Puberty is a major developmental stage. Damaging mutations, considered as "mistakes of nature", have contributed to the unraveling of the networks implicated in the normal initiation of puberty. Genes involved in the abnormal hypothalamic-pituitary-gonadal (HPG) axis development, in the normosmic idiopathic hypogonadotropic hypogonadism (nIHH), in the X-linked or autosomal forms of Kallmann syndrome and in precocious puberty have been identified (GNRH1, GNRHR, KISS1, GPR54, FGFR1, FGF8, PROK2, PROKR2, TAC3, TACR3, KAL1, PROK2, PROKR2, CHD7, LEP, LEPR, PC1, DAX1, SF-1, HESX-1, LHX3, PROP-1). Most of them were found to play critical roles in HPG axis development and regulation, the embryonic GnRH neuronal migration and secretion, the regulation and action of the hypothalamic GnRH. However, the specific neural and molecular mechanisms triggering GnRH secretion remain one of the scientific enigmas. Although GnRH neurons are probably capable of autonomously generating oscillations, many gonadal steroid-dependent and -independent mechanisms have also been proposed. It is now well proven that the secretion of GnRH is regulated by kisspeptin as well as by permissive or opposing signals mediated by neurokinin B and dynorphin. These three supra-GnRH regulators compose the kisspeptin-neurokinin B-dynorphin neuronal (KNDy) system, a key player in pubertal onset and progression. Moreover, an ongoing increasing number of inhibitory, stimulatory and permissive networks acting upstream on GnRH neurons, such as GABA, NPY, LIN28B, MKRN3 and others integrate diverse hormonal and peripheral signals and have been proposed as the "gate-keepers" of puberty, while epigenetic modifications play also an important role in puberty initiation.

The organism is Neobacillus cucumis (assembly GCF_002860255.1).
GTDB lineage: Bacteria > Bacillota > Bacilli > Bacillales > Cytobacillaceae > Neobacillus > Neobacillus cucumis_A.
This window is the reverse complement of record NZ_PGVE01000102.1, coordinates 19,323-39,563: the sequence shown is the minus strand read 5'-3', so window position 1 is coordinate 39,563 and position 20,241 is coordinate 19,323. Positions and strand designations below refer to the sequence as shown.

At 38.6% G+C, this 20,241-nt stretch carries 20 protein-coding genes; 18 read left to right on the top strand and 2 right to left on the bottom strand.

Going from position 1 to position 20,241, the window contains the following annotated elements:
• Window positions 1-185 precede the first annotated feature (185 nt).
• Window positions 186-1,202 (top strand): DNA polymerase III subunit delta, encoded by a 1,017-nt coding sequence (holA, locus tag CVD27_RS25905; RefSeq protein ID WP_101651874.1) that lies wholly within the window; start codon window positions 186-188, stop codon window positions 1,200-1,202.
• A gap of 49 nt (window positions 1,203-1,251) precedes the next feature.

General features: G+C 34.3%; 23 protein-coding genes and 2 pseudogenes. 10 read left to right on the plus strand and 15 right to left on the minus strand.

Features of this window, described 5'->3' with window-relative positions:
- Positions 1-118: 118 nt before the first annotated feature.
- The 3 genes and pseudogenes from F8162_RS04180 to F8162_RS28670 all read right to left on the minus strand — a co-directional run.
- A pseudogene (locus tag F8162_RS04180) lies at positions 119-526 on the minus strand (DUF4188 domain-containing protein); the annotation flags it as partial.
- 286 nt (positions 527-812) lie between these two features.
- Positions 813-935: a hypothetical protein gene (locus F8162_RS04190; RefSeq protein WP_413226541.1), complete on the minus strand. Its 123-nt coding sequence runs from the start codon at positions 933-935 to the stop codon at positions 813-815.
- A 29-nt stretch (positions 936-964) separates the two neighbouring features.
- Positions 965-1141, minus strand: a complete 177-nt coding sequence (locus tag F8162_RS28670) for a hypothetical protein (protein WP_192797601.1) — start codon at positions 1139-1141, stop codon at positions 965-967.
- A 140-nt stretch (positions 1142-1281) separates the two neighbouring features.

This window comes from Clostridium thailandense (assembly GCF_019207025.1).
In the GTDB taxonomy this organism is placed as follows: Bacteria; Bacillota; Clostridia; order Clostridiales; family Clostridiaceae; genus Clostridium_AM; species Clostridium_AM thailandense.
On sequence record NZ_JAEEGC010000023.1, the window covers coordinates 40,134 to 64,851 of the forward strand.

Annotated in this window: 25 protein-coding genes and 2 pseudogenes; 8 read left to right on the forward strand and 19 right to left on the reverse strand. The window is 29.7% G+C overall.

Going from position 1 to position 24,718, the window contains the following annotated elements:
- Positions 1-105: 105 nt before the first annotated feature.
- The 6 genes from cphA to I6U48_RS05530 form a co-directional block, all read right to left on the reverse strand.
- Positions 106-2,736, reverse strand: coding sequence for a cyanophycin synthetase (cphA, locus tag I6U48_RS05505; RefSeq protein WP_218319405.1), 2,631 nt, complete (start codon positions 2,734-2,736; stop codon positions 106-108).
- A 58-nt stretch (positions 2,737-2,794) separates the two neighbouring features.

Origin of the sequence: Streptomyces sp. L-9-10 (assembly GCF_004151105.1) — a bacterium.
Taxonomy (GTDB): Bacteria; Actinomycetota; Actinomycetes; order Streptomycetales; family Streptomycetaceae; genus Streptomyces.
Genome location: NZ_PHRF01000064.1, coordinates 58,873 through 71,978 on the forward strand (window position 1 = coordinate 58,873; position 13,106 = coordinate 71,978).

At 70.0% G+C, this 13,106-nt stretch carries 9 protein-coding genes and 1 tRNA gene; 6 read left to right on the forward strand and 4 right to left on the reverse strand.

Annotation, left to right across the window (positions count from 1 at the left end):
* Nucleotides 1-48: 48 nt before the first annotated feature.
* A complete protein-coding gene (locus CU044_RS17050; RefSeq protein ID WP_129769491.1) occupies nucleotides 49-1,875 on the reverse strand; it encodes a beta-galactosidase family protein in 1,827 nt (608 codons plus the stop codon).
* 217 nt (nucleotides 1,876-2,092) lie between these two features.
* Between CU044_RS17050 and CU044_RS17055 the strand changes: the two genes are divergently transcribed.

Keywords: Epigenetics; Genetics; Idiopathic central precocious puberty; Puberty onset.